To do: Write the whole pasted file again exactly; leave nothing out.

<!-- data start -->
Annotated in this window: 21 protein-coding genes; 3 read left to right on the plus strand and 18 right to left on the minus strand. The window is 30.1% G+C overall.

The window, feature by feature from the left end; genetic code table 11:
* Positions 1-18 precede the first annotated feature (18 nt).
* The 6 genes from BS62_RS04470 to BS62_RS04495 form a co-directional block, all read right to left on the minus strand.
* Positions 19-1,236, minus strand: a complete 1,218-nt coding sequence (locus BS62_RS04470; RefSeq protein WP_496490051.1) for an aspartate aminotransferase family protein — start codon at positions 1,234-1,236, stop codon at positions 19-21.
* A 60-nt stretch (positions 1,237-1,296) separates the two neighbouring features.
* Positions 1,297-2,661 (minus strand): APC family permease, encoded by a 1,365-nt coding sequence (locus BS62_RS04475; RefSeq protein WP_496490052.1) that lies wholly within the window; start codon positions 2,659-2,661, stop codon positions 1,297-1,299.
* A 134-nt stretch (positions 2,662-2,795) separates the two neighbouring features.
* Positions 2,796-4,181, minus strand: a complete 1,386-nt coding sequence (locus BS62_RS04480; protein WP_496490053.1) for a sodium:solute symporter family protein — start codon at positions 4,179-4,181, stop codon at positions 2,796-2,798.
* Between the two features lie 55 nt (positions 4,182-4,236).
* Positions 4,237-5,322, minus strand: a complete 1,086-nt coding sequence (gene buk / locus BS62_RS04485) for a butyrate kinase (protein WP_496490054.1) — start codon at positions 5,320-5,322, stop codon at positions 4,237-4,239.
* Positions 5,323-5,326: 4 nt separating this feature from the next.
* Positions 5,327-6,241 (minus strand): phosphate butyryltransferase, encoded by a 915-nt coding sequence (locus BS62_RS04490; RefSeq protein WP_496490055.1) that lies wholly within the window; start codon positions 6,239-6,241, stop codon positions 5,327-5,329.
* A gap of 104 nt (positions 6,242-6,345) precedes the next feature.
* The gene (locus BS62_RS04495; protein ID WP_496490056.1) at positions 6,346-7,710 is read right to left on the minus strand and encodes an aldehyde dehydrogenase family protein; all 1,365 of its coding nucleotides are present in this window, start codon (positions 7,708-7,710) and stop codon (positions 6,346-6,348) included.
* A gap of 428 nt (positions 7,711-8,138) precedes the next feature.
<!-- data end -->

Annotated in this window: 21 protein-coding genes; 3 read left to right on the plus strand and 18 right to left on the minus strand. The window is 30.1% G+C overall.

The window, feature by feature from the left end; genetic code table 11:
* Positions 1-18 precede the first annotated feature (18 nt).
* The 6 genes from BS62_RS04470 to BS62_RS04495 form a co-directional block, all read right to left on the minus strand.
* Positions 19-1,236, minus strand: a complete 1,218-nt coding sequence (locus BS62_RS04470; RefSeq protein WP_496490051.1) for an aspartate aminotransferase family protein — start codon at positions 1,234-1,236, stop codon at positions 19-21.
* A 60-nt stretch (positions 1,237-1,296) separates the two neighbouring features.
* Positions 1,297-2,661 (minus strand): APC family permease, encoded by a 1,365-nt coding sequence (locus BS62_RS04475; RefSeq protein WP_496490052.1) that lies wholly within the window; start codon positions 2,659-2,661, stop codon positions 1,297-1,299.
* A 134-nt stretch (positions 2,662-2,795) separates the two neighbouring features.
* Positions 2,796-4,181, minus strand: a complete 1,386-nt coding sequence (locus BS62_RS04480; protein WP_496490053.1) for a sodium:solute symporter family protein — start codon at positions 4,179-4,181, stop codon at positions 2,796-2,798.
* Between the two features lie 55 nt (positions 4,182-4,236).
* Positions 4,237-5,322, minus strand: a complete 1,086-nt coding sequence (gene buk / locus BS62_RS04485) for a butyrate kinase (protein WP_496490054.1) — start codon at positions 5,320-5,322, stop codon at positions 4,237-4,239.
* Positions 5,323-5,326: 4 nt separating this feature from the next.
* Positions 5,327-6,241 (minus strand): phosphate butyryltransferase, encoded by a 915-nt coding sequence (locus BS62_RS04490; RefSeq protein WP_496490055.1) that lies wholly within the window; start codon positions 6,239-6,241, stop codon positions 5,327-5,329.
* A gap of 104 nt (positions 6,242-6,345) precedes the next feature.
* The gene (locus BS62_RS04495; protein ID WP_496490056.1) at positions 6,346-7,710 is read right to left on the minus strand and encodes an aldehyde dehydrogenase family protein; all 1,365 of its coding nucleotides are present in this window, start codon (positions 7,708-7,710) and stop codon (positions 6,346-6,348) included.
* A gap of 428 nt (positions 7,711-8,138) precedes the next feature.